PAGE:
Chemotalk Newsletter

Chemotalk Newsletter, Vol. 113 September 1, 2017

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By Dave Levitan

    A phase III trial failed to demonstrate superiority of eribulin over treatment of physician¹s choice (TPC) in patients with heavily pretreated NON-SMALL-CELL LUNG CANCER (NSCLC). The agent did have activity in this setting, but did not improve outcomes over other options.

    "Despite the availability of second-line therapies, including pemetrexed, erlotinib, and docetaxel, clinical evidence of third-line or later treatment options still remains limited," wrote study authors led by Nobuyuki Katakami, MD, PhD, of the Institute of Biomedical Research and Innovation Hospital in Kobe, Japan.

    Eribulin is a microtubule dynamics inhibitor, and earlier research had suggested it may be effective in NSCLC. The new trial was a randomized, open-label, phase III study including 540 patients who had received at least two prior therapies, including a platinum-based doublet and an EGFR tyrosine kinase inhibitor. They were randomized to receive either eribulin (270 patients) or TPC (270 patients). Results of the study were published in Annals of Oncology.

    In the TPC cohort, 27% received vinorelbine, 32% received gemcitabine, 24% received docetaxel, and 17% received pemetrexed. Most patients had received at least three prior treatment regimens; patient characteristics were well balanced between the groups.

    The median overall survival was 9.5 months for both the eribulin and the TPC groups, for a hazard ratio (HR) of 1.16 (95% CI, 0.95­1.41; P = .13).
The median progression-free survival was also similar, at 3.0 months with eribulin and 2.8 months with TPC, for an HR of 1.09 (95% CI, 0.90­1.32; P = .39).

    The objective response rate was 12% with eribulin, and 15% with TPC; 51% of eribulin patients had stable disease, compared with 43% of those in the TPC group. The clinical benefit rate and disease control rate were also no different between the study arms, and quality-of-life measures were also similar.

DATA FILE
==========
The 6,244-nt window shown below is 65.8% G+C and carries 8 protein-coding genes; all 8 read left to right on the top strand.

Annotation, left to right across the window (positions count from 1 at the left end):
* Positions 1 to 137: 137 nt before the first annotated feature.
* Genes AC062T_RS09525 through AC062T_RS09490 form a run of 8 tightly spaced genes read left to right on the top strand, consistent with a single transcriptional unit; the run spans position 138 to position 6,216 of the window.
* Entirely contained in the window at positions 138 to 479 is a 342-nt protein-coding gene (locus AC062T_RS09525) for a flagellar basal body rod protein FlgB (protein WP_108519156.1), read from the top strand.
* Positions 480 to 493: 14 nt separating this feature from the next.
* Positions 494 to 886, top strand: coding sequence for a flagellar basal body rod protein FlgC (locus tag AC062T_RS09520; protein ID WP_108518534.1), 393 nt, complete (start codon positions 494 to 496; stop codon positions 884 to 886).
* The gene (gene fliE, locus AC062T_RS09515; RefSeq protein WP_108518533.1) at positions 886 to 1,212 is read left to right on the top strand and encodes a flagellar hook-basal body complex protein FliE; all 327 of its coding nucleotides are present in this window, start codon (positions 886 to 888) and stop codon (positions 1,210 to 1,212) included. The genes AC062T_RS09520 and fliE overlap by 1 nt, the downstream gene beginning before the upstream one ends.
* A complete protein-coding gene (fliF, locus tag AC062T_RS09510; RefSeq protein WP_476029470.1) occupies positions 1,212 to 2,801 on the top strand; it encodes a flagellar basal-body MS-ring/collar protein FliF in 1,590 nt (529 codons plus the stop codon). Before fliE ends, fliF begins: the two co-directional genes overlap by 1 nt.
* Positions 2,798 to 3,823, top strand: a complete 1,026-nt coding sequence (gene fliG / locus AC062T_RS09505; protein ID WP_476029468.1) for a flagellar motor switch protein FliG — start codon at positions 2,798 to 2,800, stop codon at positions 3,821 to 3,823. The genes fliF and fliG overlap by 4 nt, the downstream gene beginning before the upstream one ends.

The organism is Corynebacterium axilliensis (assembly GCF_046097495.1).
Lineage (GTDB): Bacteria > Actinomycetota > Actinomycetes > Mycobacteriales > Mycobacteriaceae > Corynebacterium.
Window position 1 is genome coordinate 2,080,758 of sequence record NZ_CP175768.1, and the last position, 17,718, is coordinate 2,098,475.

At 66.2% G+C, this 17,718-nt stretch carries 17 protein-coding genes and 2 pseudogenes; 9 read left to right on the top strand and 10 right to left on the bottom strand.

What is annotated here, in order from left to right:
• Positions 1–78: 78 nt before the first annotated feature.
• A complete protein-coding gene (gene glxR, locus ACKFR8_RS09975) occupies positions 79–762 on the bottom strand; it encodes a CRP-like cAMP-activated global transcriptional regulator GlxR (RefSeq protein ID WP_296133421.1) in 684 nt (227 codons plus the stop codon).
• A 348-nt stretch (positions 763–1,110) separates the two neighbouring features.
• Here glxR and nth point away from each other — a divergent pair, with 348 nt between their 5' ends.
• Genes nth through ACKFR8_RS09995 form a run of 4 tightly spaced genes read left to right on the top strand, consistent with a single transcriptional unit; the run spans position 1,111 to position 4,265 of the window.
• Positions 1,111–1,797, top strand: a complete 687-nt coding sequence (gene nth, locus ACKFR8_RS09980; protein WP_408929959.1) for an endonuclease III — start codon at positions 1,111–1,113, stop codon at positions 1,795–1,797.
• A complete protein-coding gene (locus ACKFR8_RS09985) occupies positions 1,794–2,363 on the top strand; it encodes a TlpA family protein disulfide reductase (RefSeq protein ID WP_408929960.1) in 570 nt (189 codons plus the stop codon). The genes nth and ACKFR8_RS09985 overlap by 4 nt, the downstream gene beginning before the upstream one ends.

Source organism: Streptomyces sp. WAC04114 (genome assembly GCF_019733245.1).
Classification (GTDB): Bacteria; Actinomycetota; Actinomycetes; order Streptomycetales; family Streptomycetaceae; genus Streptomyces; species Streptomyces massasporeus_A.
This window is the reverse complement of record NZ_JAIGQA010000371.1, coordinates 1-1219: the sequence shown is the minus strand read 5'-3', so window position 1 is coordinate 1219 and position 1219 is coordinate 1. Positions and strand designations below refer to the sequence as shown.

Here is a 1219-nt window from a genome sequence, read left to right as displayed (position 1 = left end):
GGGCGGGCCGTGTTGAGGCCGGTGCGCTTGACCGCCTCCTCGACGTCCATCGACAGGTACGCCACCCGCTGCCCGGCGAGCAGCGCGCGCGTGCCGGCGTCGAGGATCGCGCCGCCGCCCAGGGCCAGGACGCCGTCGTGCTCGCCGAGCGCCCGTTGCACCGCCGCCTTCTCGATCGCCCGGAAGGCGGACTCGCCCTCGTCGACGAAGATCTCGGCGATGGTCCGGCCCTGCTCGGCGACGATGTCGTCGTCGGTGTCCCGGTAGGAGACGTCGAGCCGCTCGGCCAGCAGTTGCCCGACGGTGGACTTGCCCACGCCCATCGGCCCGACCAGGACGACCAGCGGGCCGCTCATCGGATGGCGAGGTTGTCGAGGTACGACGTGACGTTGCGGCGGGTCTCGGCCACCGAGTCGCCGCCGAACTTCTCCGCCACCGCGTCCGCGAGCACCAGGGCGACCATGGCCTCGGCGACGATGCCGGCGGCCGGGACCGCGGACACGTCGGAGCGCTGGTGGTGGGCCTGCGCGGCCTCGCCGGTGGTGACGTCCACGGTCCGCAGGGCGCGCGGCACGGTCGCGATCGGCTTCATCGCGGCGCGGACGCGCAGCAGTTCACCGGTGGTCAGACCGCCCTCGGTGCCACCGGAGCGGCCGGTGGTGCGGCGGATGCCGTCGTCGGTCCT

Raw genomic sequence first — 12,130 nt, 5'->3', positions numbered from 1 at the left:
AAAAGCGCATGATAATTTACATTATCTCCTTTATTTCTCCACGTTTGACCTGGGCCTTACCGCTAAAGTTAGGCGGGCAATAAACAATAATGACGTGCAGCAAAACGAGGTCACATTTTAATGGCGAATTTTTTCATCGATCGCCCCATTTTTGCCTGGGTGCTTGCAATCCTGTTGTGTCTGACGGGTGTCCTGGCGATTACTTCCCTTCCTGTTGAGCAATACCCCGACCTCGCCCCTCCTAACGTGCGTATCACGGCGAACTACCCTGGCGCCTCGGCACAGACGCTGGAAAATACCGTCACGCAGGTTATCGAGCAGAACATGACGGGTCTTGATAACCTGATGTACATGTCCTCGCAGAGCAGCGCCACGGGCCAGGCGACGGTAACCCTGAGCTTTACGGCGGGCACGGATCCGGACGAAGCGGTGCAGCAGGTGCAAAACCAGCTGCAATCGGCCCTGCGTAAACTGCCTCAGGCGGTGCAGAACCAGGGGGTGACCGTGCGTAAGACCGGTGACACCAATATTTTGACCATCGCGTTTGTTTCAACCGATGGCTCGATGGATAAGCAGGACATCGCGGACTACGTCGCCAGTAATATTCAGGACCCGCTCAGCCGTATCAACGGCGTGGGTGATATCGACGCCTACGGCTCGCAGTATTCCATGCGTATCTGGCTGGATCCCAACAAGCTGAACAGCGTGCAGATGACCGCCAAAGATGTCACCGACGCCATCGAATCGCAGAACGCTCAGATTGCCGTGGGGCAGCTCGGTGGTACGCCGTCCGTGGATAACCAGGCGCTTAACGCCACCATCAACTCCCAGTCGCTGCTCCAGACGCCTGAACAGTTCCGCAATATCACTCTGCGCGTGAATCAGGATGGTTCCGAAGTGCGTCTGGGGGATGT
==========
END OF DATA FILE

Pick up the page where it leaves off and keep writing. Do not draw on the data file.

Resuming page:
Serious adverse events were seen in 36% of eribulin patients and in 32% of TPC patients. Grade 3 or higher asthenia occurred more frequently in the eribulin group (8.2% vs 2.6%). One treatment-related death occurred with eribulin (cardiac failure).

    "Our results are in contrast to those of previous phase III trials with eribulin in patients with METASTATIC BREAST CANCER or advanced LIPOSARCOMA or LEIOMYSARCOMA, in which a significant improvement in overall survival with eribulin vs comparator was observed," the authors wrote. Still, the agent has shown activity in the third-line setting, with a manageable safety profile, they concluded.

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By Leah Lawrence

    Mortality from COLORECTAL CANCER (CRC) has decreased since 1970 in young black patients aged 20 to 54, but has increased in white patients since 1995 in those aged 30 to 39 years and since 2005 in those aged 40 to 54 years after decades of decreasing, according to a research letter published in JAMA.

    Rebecca L. Siegel, MPH, of the American Cancer Society in Atlanta, Georgia, and colleagues, wrote that these "disparate racial patterns conflict with trends in major CRC risk factors like obesity, which are similar in white and black individuals," and that the "increased mortality is particularly unexpected among those aged 50 to 54 years, for whom screening has been recommended since the 1970s."

    The researchers obtained CRC mortality rates per 100,000 population from 1970 to 2014 from the SEER Stat database. Data obtained was for individuals aged 20 to 54 years and mortality data was from causes reported on death certificates.